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|Index||38 reviews in total|
Sure this is a movie that everyone loves to hate. A foreign movie about a boy who is gifted on the piano. His parents notice this and immediately set about to make sure the boy is properly educated and makes sure he plays the piano. The boy just wants, you know, to be a boy. No one seems to understand except his grandfather. So you know, they have a SPECIAL RELATIONSHIP. Sure, this is a predictable and syrupy feel-good fluff, but damned if I didn't enjoy it. I LOVED this movie. This is the type of movie that you could say the sum is equal to it's parts, as all the cast and the script combine together to make this as enjoyable as possible. A special nod goes out to the 3 kids playing Vitus, who are all quite great, and to Bruno Ganz who is quite marvelous here too. Again, this wont make any awards list, or be even nominated for anything (it's just a little TOO predictable), but this sure would make audiences cheer.
The Story about a boy-genius who wants nothing, than being a normal
boy, is a well played and charmful story. The Boy is played by a
real-life-boy-genius who plays the piano amazingly. Grandpa is the same
actor as "Hitler" in "Der Untergang" and shows herewith his incredible
talent for various roles.
The Movie has no gunfights, carcrashes or nudescenes. Its a simple, heartwarming story, which takes you away from the fast and hectic daily life into a almost 2-hour-story, which is nothing but good and charming.
A silent movie, but nevertheless a real good one.
I saw this movie at the Palm Springs Film Festival and absolutely loved it. I didn't want it to end. It just got better and better. I almost didn't go to see it because there were so many other choices. I thought it was just going to be about a child prodigy, but it was about so much more. There were many stories besides the many one, and every one of them was unique and kept my interest. Screenwriters could learn a lot by analyzing the elements that composed this film and then writing more good ones like this. The acting was superb. I thought that the young piano player stole the show. He was perfectly cast. However, the real life piano player who played the character was also excellent in his role. It was so nice to have a complex plot without being in the middle of a story with family members screaming at each other. They may have had different plans for the piano player's life, but at heart they all loved each other.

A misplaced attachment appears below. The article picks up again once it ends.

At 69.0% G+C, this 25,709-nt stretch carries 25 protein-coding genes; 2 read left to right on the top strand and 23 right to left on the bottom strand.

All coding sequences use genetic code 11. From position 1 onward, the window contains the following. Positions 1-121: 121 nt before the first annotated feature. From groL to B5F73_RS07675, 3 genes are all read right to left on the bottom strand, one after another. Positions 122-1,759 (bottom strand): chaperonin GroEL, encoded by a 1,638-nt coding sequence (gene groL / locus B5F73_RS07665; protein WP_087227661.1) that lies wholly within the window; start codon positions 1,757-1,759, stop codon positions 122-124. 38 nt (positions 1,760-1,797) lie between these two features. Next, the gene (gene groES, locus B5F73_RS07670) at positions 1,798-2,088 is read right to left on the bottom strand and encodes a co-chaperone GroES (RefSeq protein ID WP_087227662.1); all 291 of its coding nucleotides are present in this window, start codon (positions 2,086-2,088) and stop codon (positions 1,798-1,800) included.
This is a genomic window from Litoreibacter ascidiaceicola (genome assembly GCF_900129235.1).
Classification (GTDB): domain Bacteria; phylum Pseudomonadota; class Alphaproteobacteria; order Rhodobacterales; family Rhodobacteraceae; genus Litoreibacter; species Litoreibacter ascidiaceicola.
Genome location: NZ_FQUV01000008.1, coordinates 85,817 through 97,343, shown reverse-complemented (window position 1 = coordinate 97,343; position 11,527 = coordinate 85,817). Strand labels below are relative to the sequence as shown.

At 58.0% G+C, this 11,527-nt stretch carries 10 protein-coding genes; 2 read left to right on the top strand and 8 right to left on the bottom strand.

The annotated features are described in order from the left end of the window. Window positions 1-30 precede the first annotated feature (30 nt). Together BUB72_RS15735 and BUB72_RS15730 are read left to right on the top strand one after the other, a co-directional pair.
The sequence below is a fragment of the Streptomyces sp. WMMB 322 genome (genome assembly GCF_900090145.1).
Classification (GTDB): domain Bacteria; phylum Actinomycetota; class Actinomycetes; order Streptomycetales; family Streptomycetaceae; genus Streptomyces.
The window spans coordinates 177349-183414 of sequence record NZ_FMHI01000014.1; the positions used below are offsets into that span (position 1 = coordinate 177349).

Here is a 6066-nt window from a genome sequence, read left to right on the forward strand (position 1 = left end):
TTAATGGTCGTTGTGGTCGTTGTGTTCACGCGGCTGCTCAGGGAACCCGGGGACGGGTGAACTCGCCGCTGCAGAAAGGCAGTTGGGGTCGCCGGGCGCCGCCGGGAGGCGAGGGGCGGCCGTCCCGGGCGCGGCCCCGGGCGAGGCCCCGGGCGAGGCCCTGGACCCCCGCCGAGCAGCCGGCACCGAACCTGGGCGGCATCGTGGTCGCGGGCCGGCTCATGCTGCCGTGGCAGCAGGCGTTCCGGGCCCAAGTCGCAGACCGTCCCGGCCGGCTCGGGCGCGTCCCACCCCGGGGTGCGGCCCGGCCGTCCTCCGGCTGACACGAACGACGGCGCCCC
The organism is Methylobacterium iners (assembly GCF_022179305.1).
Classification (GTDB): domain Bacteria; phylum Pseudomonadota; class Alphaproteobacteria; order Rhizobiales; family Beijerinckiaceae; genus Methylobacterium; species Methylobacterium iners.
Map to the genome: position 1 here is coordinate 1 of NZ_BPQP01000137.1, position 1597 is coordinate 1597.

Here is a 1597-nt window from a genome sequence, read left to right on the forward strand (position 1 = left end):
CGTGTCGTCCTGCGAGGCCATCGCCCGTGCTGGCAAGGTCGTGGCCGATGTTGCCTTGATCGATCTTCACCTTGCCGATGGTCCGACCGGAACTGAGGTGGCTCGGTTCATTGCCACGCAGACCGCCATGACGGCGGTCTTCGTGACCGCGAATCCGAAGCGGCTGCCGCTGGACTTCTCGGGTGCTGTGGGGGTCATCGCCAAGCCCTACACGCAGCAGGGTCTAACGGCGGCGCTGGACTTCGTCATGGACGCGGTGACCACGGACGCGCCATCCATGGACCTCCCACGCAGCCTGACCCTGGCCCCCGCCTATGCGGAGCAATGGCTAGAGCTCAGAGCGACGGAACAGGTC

We just saw Vitus at the San Francisco International Film Festival,
with an audience that packed in the theatre and gave the director a
round of applause at the end. In the context of Fredi Murer's career,
this film address themes that he explored in earlier works such as
Alpine Fire and Full Moon, but here with a lighter, less moralistic
tone. Murer clearly has a great rapport with children and brings out a
credible performance from the nonprofessional actor (but real-life
musical virtuoso) Teo Gheorghiu -- especially considering that so much
of the film rests on this young pianist's shoulders. Bruno Ganz, whom
English-speaking audiences rarely get to hear performing in his own
Zurich dialect, unsentimentally embodies the traditional Swiss values
that are disappearing under a wave of American-style materialism and
Parents, take your young geniuses to see this film, and take its humane message of love, self-recognition and forgiveness to heart.
What a great movie to come out of Switzerland, though for those who
have followed Fredy Murer's career this shouldn't come as much of a
surprise. His humanity truly transcends geographical and language
boundaries and what he has to tell us about growing up, and raising
children, in a funny, heartwarming but never condescending story that
sounds true every step of the way, is simply extraordinary.
The casting is outstanding, too, from the two young real-life pianists to another subtly powerful performance by Bruno Ganz. Sony Classics will release it this summer (I just saw it at the Tribeca Film Festival) - go and see it if you missed it. Hard to believe that they apparently had a hard time raising money for this, but now it seems to have all been worth it. It was also the country's official Acadamy Award entry for best foreign language film (though it didn't win).
Got a chance to talk to the director after the screening, such a nice man, too...
I just saw this on a plane (and overseas flight) and I watched it twice, as it was so good. The acting was superb, the script very credible. This is perfect art-house cinema or Netflix material. So when do we get it here? Even just on video? (Is this where I whine that pleasant little gems like this go unnoticed by dumb Americans?) Besides, how many Swiss films will you ever see in your entire life? BTW, the piano playing fooled me entirely. I kept looking and trying to figure out how it was done (hence, the dumb American comment). It will be very easy for anyone who is smarter than the average bear to identify with this story.
Saw a screening tonight at Tribeca Film Festival - good news for